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 Our Partners

The Santa Monica Mountains Conservancy works together with many government and nonprofit agencies to achieve the mutual goal of an interlinking network of parks, trails, and open space for public use and wildlife habitat surrounding the great metropolitan areas of Los Angeles and Ventura Counties. These partnerships can take the form of strategic planning, grants to nonprofit organizations or local government, or formalized partnerships by the use of joint powers authorities.

The Conservancy works together with the National Park Service (NPS), and the California Department of Recreation and Parks (“State Parks”) to cooperatively acquire and manage the parks in the Santa Monica Mountains National Recreation Area, to protect all resources within the parks, and to provide for the enjoyment of all public parkland within the National Recreation Area without regard to governmental ownership.

Nonprofit Organizations
The Conservancy has given hundreds of grants to nonprofit organizations qualified as exempt organizations by section 501(c)(3) of the Internal Revenue Code for activities such as education and interpretation, improvements, and land acquisition directly related to Conservancy projects.

Local Government
The Conservancy frequently awards grants to cities, counties, resource conservation districts, and recreation and park districts for the acquisition or improvement of natural and scenic resources under the management of the local jurisdiction. Other government entities also partner with the Conservancy by contributing local funds towards the acquisition of Conservancy owned and operated parkland.

Joint Powers Authorities
A joint powers entity is a public agency created pursuant to the Joint Exercise of Powers Act that allows two or more government agencies to combine forces by jointly exercising their powers with respect to a specific purpose or set of objectives. The Conservancy has joined with various government entities to forge these partnerships with the intent of working cooperatively to preserve public parkland.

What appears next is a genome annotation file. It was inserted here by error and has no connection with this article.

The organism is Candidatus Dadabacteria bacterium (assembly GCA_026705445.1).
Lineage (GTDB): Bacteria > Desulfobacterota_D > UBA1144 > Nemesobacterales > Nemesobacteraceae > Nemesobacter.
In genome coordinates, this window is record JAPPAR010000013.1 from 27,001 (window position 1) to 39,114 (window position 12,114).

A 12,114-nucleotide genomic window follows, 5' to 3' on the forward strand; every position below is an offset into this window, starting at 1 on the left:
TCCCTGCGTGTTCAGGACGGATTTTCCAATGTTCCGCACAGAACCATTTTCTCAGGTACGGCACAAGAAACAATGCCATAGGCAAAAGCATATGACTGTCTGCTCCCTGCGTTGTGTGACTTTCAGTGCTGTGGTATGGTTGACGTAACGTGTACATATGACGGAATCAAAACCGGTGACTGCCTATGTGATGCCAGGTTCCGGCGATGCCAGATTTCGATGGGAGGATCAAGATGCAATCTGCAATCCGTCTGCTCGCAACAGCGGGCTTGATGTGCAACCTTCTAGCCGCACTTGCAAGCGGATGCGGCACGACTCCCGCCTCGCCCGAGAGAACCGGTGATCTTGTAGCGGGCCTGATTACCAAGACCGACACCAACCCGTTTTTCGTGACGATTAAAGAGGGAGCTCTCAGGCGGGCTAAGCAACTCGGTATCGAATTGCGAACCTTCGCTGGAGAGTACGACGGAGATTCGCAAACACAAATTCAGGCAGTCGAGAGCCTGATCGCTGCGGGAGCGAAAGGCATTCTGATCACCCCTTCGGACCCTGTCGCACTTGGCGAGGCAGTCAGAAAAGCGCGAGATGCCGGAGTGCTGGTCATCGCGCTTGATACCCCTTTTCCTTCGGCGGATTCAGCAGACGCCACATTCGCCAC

The Santa Monica Mountains Conservancy is a member of nine active joint powers authorities. These joint powers authorities function as legally separate government entities with their own governing boards. Central to their success is the ability to complement the work of other organizations protecting land in the Southern California mountains to acquire and improve open space and parklands, affording educational opportunities, and providing stewardship for a wide variety of public park and open space resources.

State Parks
California State Parks, Angeles District
The Superintendent of the California State Parks, Angeles District, is a voting member of the Conservancy. California Department of Parks and Recreation manages more than 270 park units, which contain the finest and most diverse collection of natural, cultural, and recreational resources to be found within California. Malibu State Park, Topanga State Park, Kenneth Hahn State Park and Will Rogers State Beach are just a few of the many State Parks in or near the Santa Monica Mountains Conservancy Zone. The Conservancy works together with State Parks to maximize State Resources to acquire, preserve, and manage State Resources within the Zone.

National Park Service
Santa Monica Mountains National Recreation Area
The Superintendent of the Santa Monica Mountains National Recreation Area is a voting member of the Conservancy. In 1978, Congress established the Santa Monica Mountains National Recreation Area (SMMNRA) as part of the National Park System. Santa Monica Mountains National Recreation Area is a cooperative effort that joins federal, state and local park agencies with private preserves and landowners to protect the natural and cultural resources of this transverse mountain range and seashore. In the Santa Monica Mountains, the SMMNRA extends from Point Mugu east to the Cahuenga Pass, including the Mulholland Scenic Parkway. The territory also includes the principal wildlife corridor between the Simi Hills and Santa Monica Mountains. Comprised of more than 153,075 acres, the SMMNRA is the world’s largest national park. NPS Parks include Solstice Canyon Park in Malibu, Rancho Sierra Vista/Satwiwa, Paramount Ranch, Peter Strauss Ranch, Franklin Canyon Park, Circle X Ranch, and Zuma/Trancas Canyons.

The Rivers and Trails Conservation Assistance Program
The Rivers and Trails Conservation Assistance Program (RTCA) was established by the National Park Service to support community-based conservation action. The Conservancy partners with the RTCA on joint projects in the Santa Monica Mountains and along the Los Angeles River.

USDA Forest Service
Angeles National Forest
The Supervisor of the The Angeles National Forest is an ex officio member of the Conservancy. The Angeles National Forest was established by Executive Order in December 1892. It covers over 650,000 acres and is the northern backyard to the huge metropolitan area of Los Angeles. The Angeles National Forest manages the watersheds within its boundaries to provide valuable water to Southern California and to protect surrounding communities from catastrophic floods. The land within the Forest is as diverse in appearance and terrain as it is in the opportunities it provides for enjoyment. Elevations range from 1,200 to 10,064 feet. Much of the Forest is covered with dense chaparral that changes to pine and fir-covered slopes as you reach the majestic peaks of the higher elevations.

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